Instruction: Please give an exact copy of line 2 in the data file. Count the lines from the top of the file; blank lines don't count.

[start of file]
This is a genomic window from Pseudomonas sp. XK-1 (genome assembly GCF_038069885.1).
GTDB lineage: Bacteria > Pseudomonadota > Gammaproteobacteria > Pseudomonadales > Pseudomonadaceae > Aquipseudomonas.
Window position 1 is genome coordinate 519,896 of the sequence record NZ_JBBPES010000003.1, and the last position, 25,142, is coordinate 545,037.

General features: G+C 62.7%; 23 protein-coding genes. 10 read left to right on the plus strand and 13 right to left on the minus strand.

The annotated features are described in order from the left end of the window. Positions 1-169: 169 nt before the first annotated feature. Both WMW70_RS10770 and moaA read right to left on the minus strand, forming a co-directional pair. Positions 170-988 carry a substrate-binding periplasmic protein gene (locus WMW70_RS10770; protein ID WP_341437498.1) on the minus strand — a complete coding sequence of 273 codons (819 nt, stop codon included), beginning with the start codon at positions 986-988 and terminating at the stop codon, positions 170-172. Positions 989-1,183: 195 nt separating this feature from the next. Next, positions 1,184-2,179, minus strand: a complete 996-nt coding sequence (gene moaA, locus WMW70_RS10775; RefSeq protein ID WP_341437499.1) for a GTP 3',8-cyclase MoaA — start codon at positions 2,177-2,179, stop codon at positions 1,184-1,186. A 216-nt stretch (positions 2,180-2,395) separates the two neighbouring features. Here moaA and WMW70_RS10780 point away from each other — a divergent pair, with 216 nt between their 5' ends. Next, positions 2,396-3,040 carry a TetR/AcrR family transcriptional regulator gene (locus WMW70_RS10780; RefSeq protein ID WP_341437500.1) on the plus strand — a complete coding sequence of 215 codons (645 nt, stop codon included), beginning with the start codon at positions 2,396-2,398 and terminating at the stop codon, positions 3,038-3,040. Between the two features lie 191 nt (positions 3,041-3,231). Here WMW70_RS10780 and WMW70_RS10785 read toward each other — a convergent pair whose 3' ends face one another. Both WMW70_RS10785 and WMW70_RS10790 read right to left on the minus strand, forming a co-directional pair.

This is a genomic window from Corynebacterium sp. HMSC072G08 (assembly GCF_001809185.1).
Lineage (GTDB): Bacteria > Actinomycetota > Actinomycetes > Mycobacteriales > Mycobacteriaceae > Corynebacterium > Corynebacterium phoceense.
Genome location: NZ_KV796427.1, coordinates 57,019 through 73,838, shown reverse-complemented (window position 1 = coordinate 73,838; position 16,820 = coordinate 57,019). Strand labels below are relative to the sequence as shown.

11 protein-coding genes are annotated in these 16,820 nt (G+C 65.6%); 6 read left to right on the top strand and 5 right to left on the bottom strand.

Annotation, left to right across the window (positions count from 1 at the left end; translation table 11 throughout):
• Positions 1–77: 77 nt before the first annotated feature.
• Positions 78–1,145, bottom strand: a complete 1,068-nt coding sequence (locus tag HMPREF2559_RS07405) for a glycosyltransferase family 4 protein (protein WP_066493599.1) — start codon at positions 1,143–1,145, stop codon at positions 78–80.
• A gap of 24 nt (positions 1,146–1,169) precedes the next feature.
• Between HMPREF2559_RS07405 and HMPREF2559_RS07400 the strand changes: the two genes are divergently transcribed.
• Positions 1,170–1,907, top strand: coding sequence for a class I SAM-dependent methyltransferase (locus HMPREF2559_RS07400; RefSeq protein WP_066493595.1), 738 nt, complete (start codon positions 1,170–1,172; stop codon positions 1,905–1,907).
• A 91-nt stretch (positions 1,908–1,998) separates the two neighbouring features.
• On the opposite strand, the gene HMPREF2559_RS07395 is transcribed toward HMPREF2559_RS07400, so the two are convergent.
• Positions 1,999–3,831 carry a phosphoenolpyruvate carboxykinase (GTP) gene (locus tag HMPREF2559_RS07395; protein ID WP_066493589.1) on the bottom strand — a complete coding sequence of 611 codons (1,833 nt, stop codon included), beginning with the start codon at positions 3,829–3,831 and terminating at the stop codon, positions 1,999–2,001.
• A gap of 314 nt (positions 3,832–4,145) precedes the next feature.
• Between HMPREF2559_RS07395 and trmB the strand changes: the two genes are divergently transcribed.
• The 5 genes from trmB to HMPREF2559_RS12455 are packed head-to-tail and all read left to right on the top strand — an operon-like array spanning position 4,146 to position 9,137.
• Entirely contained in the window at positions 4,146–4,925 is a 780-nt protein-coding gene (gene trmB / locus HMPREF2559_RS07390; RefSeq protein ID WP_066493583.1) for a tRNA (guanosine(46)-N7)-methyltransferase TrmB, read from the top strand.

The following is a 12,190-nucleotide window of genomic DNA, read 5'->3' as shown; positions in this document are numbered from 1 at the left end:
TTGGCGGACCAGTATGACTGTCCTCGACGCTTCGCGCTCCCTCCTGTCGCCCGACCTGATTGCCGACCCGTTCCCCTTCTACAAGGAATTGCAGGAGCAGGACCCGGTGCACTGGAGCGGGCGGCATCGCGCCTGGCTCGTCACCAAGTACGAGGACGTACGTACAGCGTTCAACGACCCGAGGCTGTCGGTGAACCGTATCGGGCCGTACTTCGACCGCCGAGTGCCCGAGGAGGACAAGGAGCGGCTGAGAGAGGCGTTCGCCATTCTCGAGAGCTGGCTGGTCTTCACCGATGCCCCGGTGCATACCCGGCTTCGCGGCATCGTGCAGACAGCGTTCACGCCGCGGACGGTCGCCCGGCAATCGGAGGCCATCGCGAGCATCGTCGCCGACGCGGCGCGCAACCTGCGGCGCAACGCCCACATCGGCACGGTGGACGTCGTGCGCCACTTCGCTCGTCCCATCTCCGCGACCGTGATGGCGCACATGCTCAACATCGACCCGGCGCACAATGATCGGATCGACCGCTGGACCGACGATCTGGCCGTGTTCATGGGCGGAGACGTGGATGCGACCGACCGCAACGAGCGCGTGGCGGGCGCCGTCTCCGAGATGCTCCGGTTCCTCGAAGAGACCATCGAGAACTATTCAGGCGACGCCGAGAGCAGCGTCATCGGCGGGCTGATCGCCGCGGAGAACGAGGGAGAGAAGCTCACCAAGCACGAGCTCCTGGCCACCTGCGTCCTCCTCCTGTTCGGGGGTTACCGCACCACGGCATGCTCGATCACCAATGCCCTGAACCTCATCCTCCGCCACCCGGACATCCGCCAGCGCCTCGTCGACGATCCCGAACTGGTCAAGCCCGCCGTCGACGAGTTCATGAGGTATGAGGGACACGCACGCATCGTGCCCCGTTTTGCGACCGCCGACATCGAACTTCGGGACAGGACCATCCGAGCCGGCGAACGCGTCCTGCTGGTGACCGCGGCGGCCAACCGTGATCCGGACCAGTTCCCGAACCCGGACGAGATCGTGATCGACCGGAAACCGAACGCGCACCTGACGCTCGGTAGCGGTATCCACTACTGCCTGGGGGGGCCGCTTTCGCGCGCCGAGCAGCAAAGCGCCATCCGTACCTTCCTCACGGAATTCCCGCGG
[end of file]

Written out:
GTDB lineage: Bacteria > Pseudomonadota > Gammaproteobacteria > Pseudomonadales > Pseudomonadaceae > Aquipseudomonas.